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Residents vote on new look for city
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The committee to revitalize downtown Dawsonville has held its first town hall meeting to present ideas to the public. One of the proposed improvements includes opening a bed and breakfast one block from the downtown square.

Approximately 50 people attended the event and used hand-held devices to vote on drawings and ideas to improve the look, safety, and vitality of what has been called the heart of Dawson County.

Danny Bivins from the Carl Vinson Institute at the University of Georgia led the presentation.

"This is a work program," he said. "Nothing has been decided, and we are looking at all our options. We are also looking at funding that is available to make something happen."

Among the ideas city and county residents voted on were setting aside green space for parks, renovating a two-story home for a bed and breakfast, constructing new buildings for "in-fill" between existing stand-alone units, planting trees, constructing more sidewalks to increase walk-ability, and even making use of the hillside in front of City Hall for built-in slides and a children's playground.

The bed and breakfast idea is gaining momentum quickly.

"The property belonged to George David, and the family is willing to work with us," said Nick Nicodemus, president of the Dawsonville Development Authority and a member of the revitalization committee.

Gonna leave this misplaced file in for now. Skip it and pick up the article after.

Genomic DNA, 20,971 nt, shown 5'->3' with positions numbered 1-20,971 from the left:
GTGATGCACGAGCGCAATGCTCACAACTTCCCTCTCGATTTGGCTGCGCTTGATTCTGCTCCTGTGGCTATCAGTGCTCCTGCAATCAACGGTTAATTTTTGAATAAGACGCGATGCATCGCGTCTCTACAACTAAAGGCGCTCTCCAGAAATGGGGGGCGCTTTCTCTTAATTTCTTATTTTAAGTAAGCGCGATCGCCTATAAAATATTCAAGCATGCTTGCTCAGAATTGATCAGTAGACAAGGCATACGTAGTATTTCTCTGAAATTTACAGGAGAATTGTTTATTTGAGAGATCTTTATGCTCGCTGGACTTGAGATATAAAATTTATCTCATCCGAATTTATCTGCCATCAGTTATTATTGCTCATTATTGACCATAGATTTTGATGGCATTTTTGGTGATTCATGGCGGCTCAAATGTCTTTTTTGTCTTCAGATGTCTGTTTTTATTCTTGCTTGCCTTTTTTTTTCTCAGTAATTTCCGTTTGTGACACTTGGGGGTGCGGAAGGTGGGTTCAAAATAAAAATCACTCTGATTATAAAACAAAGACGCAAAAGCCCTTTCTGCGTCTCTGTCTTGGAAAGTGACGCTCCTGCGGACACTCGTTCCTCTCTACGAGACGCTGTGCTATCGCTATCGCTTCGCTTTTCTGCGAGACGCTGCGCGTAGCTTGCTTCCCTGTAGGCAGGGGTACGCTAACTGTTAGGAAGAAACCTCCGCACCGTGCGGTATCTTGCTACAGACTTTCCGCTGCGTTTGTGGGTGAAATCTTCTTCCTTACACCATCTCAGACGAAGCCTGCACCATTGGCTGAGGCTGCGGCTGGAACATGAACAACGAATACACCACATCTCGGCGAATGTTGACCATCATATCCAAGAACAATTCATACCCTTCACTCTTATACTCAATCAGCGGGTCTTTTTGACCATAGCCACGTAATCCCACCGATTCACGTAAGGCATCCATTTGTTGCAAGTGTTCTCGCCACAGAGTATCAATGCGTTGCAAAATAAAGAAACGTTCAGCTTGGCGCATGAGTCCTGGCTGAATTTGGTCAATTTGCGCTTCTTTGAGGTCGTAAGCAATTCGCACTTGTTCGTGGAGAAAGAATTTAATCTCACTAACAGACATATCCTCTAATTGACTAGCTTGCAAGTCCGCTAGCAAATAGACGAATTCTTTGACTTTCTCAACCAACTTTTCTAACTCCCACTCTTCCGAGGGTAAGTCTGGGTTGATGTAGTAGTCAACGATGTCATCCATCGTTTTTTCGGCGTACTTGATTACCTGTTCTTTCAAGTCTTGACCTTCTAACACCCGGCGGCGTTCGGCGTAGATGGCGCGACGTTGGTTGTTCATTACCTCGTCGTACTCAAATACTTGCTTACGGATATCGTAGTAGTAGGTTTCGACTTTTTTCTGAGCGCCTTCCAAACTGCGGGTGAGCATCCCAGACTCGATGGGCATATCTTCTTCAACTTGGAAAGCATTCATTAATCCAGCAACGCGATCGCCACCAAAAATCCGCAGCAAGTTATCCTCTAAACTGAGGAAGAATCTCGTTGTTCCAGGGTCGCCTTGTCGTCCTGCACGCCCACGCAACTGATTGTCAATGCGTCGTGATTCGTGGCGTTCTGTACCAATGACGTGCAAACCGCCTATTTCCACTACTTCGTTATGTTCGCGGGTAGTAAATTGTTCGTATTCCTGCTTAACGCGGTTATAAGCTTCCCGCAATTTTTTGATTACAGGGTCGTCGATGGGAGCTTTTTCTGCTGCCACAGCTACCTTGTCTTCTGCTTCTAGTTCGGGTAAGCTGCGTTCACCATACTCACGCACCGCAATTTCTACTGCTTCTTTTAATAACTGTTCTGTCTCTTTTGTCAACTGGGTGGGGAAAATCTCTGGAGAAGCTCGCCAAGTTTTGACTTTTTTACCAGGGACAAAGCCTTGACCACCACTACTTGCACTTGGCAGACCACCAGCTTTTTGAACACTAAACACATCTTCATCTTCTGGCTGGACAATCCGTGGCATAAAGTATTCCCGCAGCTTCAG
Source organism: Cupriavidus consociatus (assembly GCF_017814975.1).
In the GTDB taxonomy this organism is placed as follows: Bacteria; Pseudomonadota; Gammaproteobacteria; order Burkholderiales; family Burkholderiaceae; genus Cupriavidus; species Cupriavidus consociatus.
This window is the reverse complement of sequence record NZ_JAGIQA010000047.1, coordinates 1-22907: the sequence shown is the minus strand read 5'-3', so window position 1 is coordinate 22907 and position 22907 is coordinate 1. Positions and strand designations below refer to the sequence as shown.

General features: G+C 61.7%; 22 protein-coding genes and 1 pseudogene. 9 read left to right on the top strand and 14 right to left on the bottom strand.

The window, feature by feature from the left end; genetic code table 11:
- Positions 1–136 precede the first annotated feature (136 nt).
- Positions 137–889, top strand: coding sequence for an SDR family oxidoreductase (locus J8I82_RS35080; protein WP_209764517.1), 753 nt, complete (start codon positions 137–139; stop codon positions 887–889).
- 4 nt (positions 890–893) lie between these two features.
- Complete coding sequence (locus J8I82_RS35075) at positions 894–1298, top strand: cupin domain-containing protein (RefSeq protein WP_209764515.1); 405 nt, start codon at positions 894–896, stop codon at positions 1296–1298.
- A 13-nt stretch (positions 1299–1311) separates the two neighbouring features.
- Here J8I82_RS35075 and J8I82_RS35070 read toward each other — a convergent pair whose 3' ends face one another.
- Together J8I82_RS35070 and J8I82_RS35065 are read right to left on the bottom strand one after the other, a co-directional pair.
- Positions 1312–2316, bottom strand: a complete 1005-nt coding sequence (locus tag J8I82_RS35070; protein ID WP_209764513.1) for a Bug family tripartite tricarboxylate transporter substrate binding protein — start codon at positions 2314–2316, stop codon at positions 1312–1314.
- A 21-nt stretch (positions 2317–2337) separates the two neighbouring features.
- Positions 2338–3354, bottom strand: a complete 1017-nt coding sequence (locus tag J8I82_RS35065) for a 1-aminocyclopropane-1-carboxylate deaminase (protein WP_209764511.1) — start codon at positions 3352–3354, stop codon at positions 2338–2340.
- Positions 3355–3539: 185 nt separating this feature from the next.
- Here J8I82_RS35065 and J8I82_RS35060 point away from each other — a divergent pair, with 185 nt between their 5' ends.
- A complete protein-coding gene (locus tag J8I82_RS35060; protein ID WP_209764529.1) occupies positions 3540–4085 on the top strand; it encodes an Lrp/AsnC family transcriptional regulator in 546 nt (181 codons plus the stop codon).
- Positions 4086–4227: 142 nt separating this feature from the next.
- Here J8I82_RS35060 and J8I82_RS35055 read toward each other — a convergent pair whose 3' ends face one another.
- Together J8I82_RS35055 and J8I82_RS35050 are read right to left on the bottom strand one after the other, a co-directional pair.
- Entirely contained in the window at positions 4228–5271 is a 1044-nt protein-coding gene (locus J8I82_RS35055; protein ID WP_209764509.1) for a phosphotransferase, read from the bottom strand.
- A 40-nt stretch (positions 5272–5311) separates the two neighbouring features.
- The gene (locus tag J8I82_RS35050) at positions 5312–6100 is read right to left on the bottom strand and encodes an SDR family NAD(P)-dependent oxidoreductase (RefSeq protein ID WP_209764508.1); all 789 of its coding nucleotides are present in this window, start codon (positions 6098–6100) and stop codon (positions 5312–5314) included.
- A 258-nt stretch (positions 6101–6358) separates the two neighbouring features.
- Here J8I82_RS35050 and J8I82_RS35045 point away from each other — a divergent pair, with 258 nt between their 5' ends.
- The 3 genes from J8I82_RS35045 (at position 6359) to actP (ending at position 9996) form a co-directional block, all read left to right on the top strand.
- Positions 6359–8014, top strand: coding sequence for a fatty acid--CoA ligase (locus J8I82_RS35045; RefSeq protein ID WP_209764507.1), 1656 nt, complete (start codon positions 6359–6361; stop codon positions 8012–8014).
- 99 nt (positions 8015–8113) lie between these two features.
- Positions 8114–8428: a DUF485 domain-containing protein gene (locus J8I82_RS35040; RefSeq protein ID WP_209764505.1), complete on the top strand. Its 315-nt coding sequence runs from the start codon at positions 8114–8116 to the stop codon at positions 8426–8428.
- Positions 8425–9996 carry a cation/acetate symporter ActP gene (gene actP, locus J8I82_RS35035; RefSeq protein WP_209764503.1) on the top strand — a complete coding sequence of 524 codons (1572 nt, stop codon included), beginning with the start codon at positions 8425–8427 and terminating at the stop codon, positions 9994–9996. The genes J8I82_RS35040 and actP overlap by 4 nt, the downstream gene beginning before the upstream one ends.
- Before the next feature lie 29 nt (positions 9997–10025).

Bivins said that making the best use of available space is key.

"We've identified several areas around the square where you can eliminate asphalt and put in grass and trees without having to acquire property," he said. "It's such a small thing that can make a big difference in how things look and feel."

Parks and green space were top priorities for several attendees.

"Right now, the downtown is pretty bad," said Myrna Ruiz, a resident of Dawson County for four years. "But I liked what I saw, especially green space and trees. It's good to start with the basic stuff that improves the look without too much money."

Resident Lenny Squeo agreed.

"This is really a positive way to go," he said. "Parks provide places that are safe and give kids something to do."

Both residents said they spend a lot of money in Gainesville dining out.

"If there were better restaurants downtown, I'd spend more time and money there," Squeo added, although he admitted there were some downtown he hadn't tried.

In addition to adding restaurants, shopping and parks, other parts of the revitalization efforts include renovating a two-story home near the square for a bed and breakfast.

Residents expressed concerns about heavy truck traffic and speeding through downtown Dawsonville.

"I tried to cross the street and almost got killed," said longtime resident Arlene McClure. "The downtown area just isn't safe."

Both concerns are being addressed by members of the revitalization committee who are working directly with GDOT.

The next step is for a booklet to be completed and published with full-color drawings and descriptions. A publication date has not been released.